All too often proposal attachments are a last-minute afterthought; however, they have the potential to push your request into the “accepted” pile and they are often a good way to demonstrate your agency’s strengths. In this article we explore ways to enhance resumes/bios, organization budgets, and annual reports.
Much like sending out resumes during a job search, you leave a better impression from submitting an informed, thoughtful, and customized package. When we’re looking to get hired, most of us know better than to Xerox an all-purpose resume and spam corporate mailboxes. In a sense, when submitting a grant proposal, you are asking a funder to “hire” your agency.
The standard attachments listed below are just a piece of the grant seeking proposal and warrant thorough examination before submittal.
Resumes and Biographies
For resumes and bios think about the usual advice for resume writing: address the interest areas of the recipient, format and organize in a way that best reflects this information, and include specific accomplishments. Functional format resumes and curriculum vitae (used primarily when applying for academic, education, scientific or research positions or grants) often work better than chronological formats. Seek to exhibit mastery of needed skills for each person who will be filling a role in the grant proposal, such as oversight of major grants, meeting reporting requirements, planning and launching programs, and forming collaborations. Jettison information that is not relevant to the case you are making, such as unrelated past job history.
When you have the ability to submit your organization budget in your own format, use this opportunity to best reflect your work. While your internal working budget may be organized by department or major category, your attachment budget can be organized by your work. For instance, if you were reviewing proposals for programs serving the homeless, which of the three budgets below would look best?
Personnel Expenses: $500,000
Facility Expenses: $100,000
Postage and Printing: $40,000
Professional Services: $95,000
Maintenance & Transportation: $175,000
Food Services: $150,000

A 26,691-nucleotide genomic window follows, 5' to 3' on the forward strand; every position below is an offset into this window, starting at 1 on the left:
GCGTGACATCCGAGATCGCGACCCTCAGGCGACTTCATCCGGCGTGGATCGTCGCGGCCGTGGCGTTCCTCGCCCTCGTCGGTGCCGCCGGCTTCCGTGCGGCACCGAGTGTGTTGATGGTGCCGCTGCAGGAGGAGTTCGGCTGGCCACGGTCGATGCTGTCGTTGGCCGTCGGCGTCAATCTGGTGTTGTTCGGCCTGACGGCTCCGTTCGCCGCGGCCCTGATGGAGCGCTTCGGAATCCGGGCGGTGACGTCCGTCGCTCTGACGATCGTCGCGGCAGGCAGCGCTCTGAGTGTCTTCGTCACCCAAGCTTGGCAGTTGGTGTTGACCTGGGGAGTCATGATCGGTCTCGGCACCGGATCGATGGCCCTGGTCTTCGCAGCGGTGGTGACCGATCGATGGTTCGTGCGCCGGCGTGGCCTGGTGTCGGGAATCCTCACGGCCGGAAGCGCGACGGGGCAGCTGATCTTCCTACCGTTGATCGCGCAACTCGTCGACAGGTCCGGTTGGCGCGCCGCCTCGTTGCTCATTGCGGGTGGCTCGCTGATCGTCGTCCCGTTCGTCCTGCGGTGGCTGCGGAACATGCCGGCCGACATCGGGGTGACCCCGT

Feed the Hungry Lunch Program: $170,000
Workforce Education: $50,000
Homeless Safe Shelter Program: $270,000
Streets to Shelter Van Transportation: $160,000
Free Community Clinic: $300,000
Overhead Expenses: $50,000
The budgets above all exhibit the expenses for the same organization, just organized differently. As you can see, the closer you get to describing the effect of dollars on your community (and spreading administrative and general costs across the programs they flow to), the better the impression. The last budget would be even better with the addition of numbers served via the programs. Your accountant can help you re-categorize expenses to better reflect your efforts to help the community.
An annual report isn’t something that you customize for each grant; however, thinking about funders when report time rolls around is helpful in determining content. Look to communicate heart and passion (stories and photos are great for this), recognition of what sponsors and funders have allowed you to do, efficient use of funds and responsible financial stewardship, the ability to leverage resources (in-kind, volunteers, collaborations), a strong return on investment to the community, growth and development towards program and organizational goals, and knowledge about your service area and the challenges you’re working to address. If your agency tends to approach a certain type of funder like government agencies or local family foundations consider their style when determining the report’s tone, formality, and design aesthetics. You might wear a conservative suit to an interview with a national insurance agency but would risk coming off as stuffy if interviewing with a hip, local advertising firm – where a bright dress shirt and a Mac-toting messenger bag may fit better.
While your first priority should be a solid proposal narrative, quality attachments can provide powerful support to your request and are a chance to include information that may not have fit into the main document. Ask yourself, in each case, how a particular document can reinforce your case, demonstrate your soundness as an “investment,” and connect with the people sitting at the review table. And one final tip: whether it’s numbers, staff titles, or other information, make sure your attachments are up to date and don’t contradict the narrative or other enclosed documents.
Just as much as a good beginning makes a good ending, a good ending can make or break your proposal!
Contact: Aly Sanchez, Director of Organizational Strategy and Learning, email@example.com
This post was filed under: Grant Writing